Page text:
In a report on the trial in the online edition of The Lancet Oncology, researchers compared the drugs cediranib and olaparib, versus olaparib alone, in their ability to stall the advance of ovarian cancer in women with a recurrent form of the disease that responds to platinum-based chemotherapy agents. The study enrolled 90 patients with platinum-sensitive, recurrent ovarian cancer. Half were randomly assigned to receive cediranib and olaparib (both in pill form), and half to receive olaparib alone. The investigators found that the median period before the disease began to worsen – known as progression-free survival (or PFS) – was nearly 18 months for women receiving the combined therapy, versus nine months for those receiving olaparib alone.
The results were even more striking when researchers compared two subsets of the study participants. In women whose ovarian tumors lacked mutations in the genes BRCA1 or BRCA2, the median PFS for those treated with the combination therapy was 16.5 months, vs. 5.7 months for those treated with olaparib only. In women whose tumors did carry BRCA mutations, the median PFS for the combined-therapy group was 19.4 months, vs. 16.5 for the olaparib-alone group.
Severe side effects to treatment, though relatively rare, were more common in the cediranib-and-olaparib group, with fatigue, diarrhea, and hypertension the most frequent problems.
“Ovarian cancer is the leading cause of death from gynecologic malignancy in the United States,” noted the study’s senior author, Ursula Matulonis, MD, medical director of Gynecologic Oncology at the Susan F. Smith Center for Women’s Cancers at Dana-Farber. “Although many patients benefit from initial treatment, most eventually will relapse. That has spurred a search for therapies that can be effective after resistance to initial therapies develops.
“In this study, we saw a remarkable improvement in progression-free survival with combination cediranib and olaparib in this group of patients,” she continued. “This approach merits further study as an alternative to conventional chemotherapy for this disease.”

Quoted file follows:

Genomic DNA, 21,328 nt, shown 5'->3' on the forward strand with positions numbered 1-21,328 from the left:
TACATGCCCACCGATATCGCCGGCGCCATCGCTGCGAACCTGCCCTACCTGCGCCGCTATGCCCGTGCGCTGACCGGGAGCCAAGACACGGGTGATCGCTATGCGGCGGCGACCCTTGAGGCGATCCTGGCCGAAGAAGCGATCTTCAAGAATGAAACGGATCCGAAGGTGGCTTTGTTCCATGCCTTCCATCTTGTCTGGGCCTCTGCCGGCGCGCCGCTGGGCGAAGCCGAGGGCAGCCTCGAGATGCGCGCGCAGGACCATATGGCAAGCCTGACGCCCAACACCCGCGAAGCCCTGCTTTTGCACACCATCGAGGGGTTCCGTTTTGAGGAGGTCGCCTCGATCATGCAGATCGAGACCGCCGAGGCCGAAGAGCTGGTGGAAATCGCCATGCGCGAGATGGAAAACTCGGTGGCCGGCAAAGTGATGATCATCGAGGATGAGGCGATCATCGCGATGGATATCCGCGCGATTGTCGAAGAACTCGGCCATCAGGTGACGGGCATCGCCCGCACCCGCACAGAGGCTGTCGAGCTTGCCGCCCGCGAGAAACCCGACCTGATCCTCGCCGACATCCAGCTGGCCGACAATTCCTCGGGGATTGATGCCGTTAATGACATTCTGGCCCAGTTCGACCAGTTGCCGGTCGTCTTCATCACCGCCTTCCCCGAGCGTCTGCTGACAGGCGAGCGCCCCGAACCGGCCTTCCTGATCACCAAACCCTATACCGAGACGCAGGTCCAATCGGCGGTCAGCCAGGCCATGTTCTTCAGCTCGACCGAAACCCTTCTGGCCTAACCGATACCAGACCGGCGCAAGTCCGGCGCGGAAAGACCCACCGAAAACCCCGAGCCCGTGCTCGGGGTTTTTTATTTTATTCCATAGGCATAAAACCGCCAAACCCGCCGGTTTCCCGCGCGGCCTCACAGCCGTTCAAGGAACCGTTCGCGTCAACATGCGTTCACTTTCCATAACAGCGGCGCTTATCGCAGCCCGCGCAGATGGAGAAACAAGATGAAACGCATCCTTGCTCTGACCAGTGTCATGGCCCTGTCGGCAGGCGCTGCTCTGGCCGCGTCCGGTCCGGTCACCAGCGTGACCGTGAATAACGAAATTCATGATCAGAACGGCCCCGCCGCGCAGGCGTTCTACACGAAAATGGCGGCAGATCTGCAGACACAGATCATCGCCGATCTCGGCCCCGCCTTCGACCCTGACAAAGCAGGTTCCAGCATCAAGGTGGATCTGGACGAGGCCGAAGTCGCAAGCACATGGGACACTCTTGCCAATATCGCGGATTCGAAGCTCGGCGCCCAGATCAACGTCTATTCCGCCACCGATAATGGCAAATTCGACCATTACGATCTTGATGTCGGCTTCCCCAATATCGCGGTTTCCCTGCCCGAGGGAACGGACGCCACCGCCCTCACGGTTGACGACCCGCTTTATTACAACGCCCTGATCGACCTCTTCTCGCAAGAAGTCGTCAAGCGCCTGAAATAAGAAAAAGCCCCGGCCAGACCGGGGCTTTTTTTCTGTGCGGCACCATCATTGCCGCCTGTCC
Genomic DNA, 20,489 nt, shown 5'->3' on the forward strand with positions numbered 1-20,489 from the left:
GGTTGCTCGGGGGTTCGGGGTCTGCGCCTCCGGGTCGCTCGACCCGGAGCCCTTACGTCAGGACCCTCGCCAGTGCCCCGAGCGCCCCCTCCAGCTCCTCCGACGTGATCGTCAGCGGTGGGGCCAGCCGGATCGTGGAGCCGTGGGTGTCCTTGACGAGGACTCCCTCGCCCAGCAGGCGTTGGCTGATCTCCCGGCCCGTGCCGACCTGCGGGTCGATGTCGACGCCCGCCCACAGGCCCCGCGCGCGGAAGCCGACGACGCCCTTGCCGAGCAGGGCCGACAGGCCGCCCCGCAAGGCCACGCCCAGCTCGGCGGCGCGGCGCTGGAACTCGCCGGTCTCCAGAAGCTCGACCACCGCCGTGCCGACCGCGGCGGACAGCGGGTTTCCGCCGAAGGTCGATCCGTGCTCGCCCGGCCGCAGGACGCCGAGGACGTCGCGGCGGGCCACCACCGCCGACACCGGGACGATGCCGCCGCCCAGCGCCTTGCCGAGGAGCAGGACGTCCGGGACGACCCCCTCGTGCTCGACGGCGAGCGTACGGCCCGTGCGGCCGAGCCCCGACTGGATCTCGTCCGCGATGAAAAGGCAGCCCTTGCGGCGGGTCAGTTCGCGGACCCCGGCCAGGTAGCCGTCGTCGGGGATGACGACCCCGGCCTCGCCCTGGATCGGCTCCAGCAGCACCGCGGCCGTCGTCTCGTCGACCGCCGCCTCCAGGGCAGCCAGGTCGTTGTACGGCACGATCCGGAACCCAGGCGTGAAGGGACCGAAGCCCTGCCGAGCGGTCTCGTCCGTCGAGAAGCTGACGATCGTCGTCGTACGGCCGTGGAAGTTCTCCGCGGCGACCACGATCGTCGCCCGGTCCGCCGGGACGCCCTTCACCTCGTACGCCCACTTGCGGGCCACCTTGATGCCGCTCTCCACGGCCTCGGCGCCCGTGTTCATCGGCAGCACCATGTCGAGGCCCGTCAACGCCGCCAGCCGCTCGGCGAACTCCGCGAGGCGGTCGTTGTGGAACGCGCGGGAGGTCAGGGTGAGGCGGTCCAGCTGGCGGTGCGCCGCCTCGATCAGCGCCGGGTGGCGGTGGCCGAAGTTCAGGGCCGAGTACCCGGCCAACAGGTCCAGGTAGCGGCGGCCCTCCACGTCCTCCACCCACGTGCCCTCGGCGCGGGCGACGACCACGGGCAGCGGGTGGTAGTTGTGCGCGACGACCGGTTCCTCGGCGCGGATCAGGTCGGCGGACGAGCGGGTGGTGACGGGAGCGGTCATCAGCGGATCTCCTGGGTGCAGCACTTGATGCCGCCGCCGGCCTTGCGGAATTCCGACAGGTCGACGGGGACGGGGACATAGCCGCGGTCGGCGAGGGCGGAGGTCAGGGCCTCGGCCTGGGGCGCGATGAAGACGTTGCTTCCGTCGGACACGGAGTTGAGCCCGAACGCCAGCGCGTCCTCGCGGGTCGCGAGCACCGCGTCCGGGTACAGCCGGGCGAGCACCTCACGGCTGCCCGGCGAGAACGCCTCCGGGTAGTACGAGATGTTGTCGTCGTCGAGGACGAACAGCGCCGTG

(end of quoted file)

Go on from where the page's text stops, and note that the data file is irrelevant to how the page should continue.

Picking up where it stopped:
Two large-scale phase 3 clinical trials comparing the combination therapy to other drug regimens are slated to begin enrolling patients early next year, and both will be supported by the National Cancer Institute and run through the NRG Oncology cooperative group. One, led by Matulonis and Dana-Farber colleague Joyce Liu, MD, MPH, the lead author of the current study, will compare cediranib and olaparib to chemotherapy in women with platinum-sensitive ovarian cancer. The other will compare olaparib alone, olaparib and cediranib, and chemotherapy in patients with platinum-resistant ovarian cancer.
Cediranib and olaparib attack two markedly different vulnerabilities in cancer cells. Cediranib is an angiogenesis inhibitor that prevents tumors from forming new blood vessels that help them grow and spread. Olaparib is a poly (ADP-ribose) polymerase – or PARP – inhibitor that hampers cancer cells’ ability to repair damaged DNA, potentially sending them into a death spiral. Both drugs, used as single agents, had been shown to be active in women with recurrent ovarian cancers, and, as a pair, were found to be active and tolerable to patients in a phase 1 clinical trial.
The study authors said it is not entirely surprising that the drug duo performed better in women whose tumors do not carry BRCA mutations than in women whose tumors do. The BRCA genes are involved in repairing DNA damage. When BRCA is hamstrung because of a mutation, a cancer cell is particularly vulnerable; when a second repair pathway is shut down with olaparib, that vulnerability can become fatal to the cell. This explains why olaparib has had promising results in patients with tumors with BRCA mutations – and why the addition of cediranib did not provide much further benefit in the current study.
In ovarian tumors without BRCA mutations, by contrast, a separate dynamic appears to be at work. Denying tumors sufficient blood with an angiogenesis inhibitor like cediranib reduces the amount of oxygen available to the cells, creating a condition known as hypoxia. With less oxygen, they may be more susceptible to the DNA-repair blocker olaparib, the authors wrote, and hence the combination of drugs is better than olaparib alone, the authors wrote.
Co-authors of the study are William Barry, PhD, Weixiu Luo, MS, Philippa Quy, Christin Whalen, RN, Lisa Obermayer, and Eric Winer, MD, of Dana-Farber; Michael Birrer, MD, and Hang Lee, PhD, of Massachusetts General Hospital; Jung-Min Lee, MD, Elise Kohn, MD, and S. Percy Ivy, MD, of the National Cancer Institute; Ronald Buckanovich, MD, of the University of Michigan; Gini Fleming, MD, of the University of Chicago; BJ Rimel, MD, of Cedars-Sinai Medical Center, Los Angeles; Mary Buss, MD, of Beth Israel Deaconess Medical Center; Sreenivasa Nattam, MD, of Fort Wayne Medical Oncology and Hematology; and Jean Hurteau, MD, of North Shore University HealthSystem, Evanston, Ill.
This study was funded in part by the Cancer Therapy Evolution Program of the National Cancer Institute and supported by an American Recovery and Reinvestment Act (ARRA) grant through the US National Institutes of Health (3 U01 CA062490-16S2).